The Grampians – Part 2 – Brambuk Living Cultural Centre

Located in Halls Gap, in the heart of the Grampians (Gariwerd) is the Brambuk Living Cultural Centre.  It would be a pity to visit the area and not take the time to have a look at it.

From the car park, you approach the building where information on the Park can be found, and tourist items purchased, and there’s also a coffee shop providing wattleseed cakes and coffee – a real treat and taste of aussie cuisine 🙂

When I visited, I found a couple of women in wheelchairs admiring the new all-terrain chair that with a volunteer, can assist in taking people to places they’d otherwise be prevented from visiting.  Isn’t it wonderful when people put their minds into designing something as useful as this?!  🙂

OLYMPUS DIGITAL CAMERAWalk through the first building to the next set of doors, and outside under shelter, there’s a great display providing information on the various aspects of Gariwerd.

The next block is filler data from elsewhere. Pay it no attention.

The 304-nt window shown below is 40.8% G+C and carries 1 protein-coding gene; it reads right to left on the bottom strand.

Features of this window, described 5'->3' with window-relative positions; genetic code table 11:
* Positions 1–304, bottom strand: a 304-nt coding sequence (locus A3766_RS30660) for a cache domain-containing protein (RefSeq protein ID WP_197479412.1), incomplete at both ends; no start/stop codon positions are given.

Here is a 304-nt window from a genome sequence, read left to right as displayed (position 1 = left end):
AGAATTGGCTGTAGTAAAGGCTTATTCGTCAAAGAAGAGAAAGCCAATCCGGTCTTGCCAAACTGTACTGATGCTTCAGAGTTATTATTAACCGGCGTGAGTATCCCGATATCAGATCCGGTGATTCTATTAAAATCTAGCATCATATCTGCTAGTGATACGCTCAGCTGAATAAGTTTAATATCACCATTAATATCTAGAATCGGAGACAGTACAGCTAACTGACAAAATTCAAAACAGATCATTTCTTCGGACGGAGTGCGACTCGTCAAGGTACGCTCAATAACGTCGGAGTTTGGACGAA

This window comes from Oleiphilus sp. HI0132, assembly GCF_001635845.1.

OLYMPUS DIGITAL CAMERABetween this area and the next building is what I see as a meeting place.  OLYMPUS DIGITAL CAMERAIt would have been nice to sit there, but unfortunately it was somewhat raining……

OLYMPUS DIGITAL CAMERALooking back at the Information centre.

OLYMPUS DIGITAL CAMERAThis is the building that really captured my imagination!  There’s absolutely nothing square about it!

“Brambuk, meaning “white cockatoo” is a place where visitors can experience, through the building, the richness of Aboriginal culture. The $1million project was funded by the Victorian State Government and developed over some ten years by a committee comprising five Aboriginal communities from the western district of Victoria and other tourism and government bodies. The 800m2, two storey building is located in the valley between Baronia Peak and the Wonderland Range, south of Halls Gap in the Grampians National Park – the richest site for Aboriginal art and artifacts in Victoria.”


The rain falls onto the roof, then runs down the gutters into ponds, and I could hear the frogs very happily croaking away when I walked past on my way inside.  Unfortunately, no photography was allowed inside the building.  There is however, much to learn about Aboriginal culture and history, presented in an excellent manner through various displays and media.

In the area adjacent to the buildings are plenty of places to observe Nature, with Wetlands, and birds aplenty.  All easily accessible to all!  Go and enjoy it 🙂


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